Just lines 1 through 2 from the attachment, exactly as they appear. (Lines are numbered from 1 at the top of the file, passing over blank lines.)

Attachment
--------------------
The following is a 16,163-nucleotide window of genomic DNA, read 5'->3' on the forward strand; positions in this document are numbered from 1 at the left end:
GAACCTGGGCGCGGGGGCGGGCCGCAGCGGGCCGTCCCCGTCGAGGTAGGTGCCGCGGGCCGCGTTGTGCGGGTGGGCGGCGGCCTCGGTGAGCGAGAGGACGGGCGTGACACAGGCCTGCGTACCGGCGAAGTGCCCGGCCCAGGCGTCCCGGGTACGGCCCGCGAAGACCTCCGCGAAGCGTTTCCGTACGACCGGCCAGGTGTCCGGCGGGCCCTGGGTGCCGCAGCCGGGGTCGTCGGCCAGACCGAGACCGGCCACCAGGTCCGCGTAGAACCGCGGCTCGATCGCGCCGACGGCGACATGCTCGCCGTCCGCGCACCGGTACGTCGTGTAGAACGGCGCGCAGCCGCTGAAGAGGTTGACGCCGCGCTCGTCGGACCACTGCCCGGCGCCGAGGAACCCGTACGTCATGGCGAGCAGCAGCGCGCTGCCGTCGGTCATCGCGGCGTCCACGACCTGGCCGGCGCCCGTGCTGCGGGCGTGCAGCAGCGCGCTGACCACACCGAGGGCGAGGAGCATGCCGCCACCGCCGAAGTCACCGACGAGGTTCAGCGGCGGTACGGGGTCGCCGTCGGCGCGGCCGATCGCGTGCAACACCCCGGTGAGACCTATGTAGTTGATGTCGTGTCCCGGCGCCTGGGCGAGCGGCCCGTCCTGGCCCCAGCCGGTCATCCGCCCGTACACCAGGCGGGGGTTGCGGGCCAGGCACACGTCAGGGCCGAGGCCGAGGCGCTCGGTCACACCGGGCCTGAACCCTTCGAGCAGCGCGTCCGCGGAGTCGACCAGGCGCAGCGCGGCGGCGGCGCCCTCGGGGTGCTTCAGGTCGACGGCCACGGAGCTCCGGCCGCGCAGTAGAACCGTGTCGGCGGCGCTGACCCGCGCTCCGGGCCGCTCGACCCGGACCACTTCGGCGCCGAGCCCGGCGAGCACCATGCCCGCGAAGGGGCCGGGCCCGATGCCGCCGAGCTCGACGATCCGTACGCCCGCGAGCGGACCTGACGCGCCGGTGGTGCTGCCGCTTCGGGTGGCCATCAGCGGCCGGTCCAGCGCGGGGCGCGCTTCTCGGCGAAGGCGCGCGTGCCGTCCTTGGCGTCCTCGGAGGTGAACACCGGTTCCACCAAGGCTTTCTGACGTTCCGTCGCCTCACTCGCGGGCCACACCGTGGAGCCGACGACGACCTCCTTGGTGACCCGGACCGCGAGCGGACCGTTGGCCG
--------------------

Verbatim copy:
The following is a 16,163-nucleotide window of genomic DNA, read 5'->3' on the forward strand; positions in this document are numbered from 1 at the left end:
GAACCTGGGCGCGGGGGCGGGCCGCAGCGGGCCGTCCCCGTCGAGGTAGGTGCCGCGGGCCGCGTTGTGCGGGTGGGCGGCGGCCTCGGTGAGCGAGAGGACGGGCGTGACACAGGCCTGCGTACCGGCGAAGTGCCCGGCCCAGGCGTCCCGGGTACGGCCCGCGAAGACCTCCGCGAAGCGTTTCCGTACGACCGGCCAGGTGTCCGGCGGGCCCTGGGTGCCGCAGCCGGGGTCGTCGGCCAGACCGAGACCGGCCACCAGGTCCGCGTAGAACCGCGGCTCGATCGCGCCGACGGCGACATGCTCGCCGTCCGCGCACCGGTACGTCGTGTAGAACGGCGCGCAGCCGCTGAAGAGGTTGACGCCGCGCTCGTCGGACCACTGCCCGGCGCCGAGGAACCCGTACGTCATGGCGAGCAGCAGCGCGCTGCCGTCGGTCATCGCGGCGTCCACGACCTGGCCGGCGCCCGTGCTGCGGGCGTGCAGCAGCGCGCTGACCACACCGAGGGCGAGGAGCATGCCGCCACCGCCGAAGTCACCGACGAGGTTCAGCGGCGGTACGGGGTCGCCGTCGGCGCGGCCGATCGCGTGCAACACCCCGGTGAGACCTATGTAGTTGATGTCGTGTCCCGGCGCCTGGGCGAGCGGCCCGTCCTGGCCCCAGCCGGTCATCCGCCCGTACACCAGGCGGGGGTTGCGGGCCAGGCACACGTCAGGGCCGAGGCCGAGGCGCTCGGTCACACCGGGCCTGAACCCTTCGAGCAGCGCGTCCGCGGAGTCGACCAGGCGCAGCGCGGCGGCGGCGCCCTCGGGGTGCTTCAGGTCGACGGCCACGGAGCTCCGGCCGCGCAGTAGAACCGTGTCGGCGGCGCTGACCCGCGCTCCGGGCCGCTCGACCCGGACCACTTCGGCGCCGAGCCCGGCGAGCACCATGCCCGCGAAGGGGCCGGGCCCGATGCCGCCGAGCTCGACGATCCGTACGCCCGCGAGCGGACCTGACGCGCCGGTGGTGCTGCCGCTTCGGGTGGCCATCAGCGGCCGGTCCAGCGCGGGGCGCGCTTCTCGGCGAAGGCGCGCGTGCCGTCCTTGGCGTCCTCGGAGGTGAACACCGGTTCCACCAAGGCTTTCTGACGTTCCGTCGCCTCACTCGCGGGCCACACCGTGGAGCCGACGACGACCTCCTTGGTGACCCGGACCGCGAGCGGACCGTTGGCCG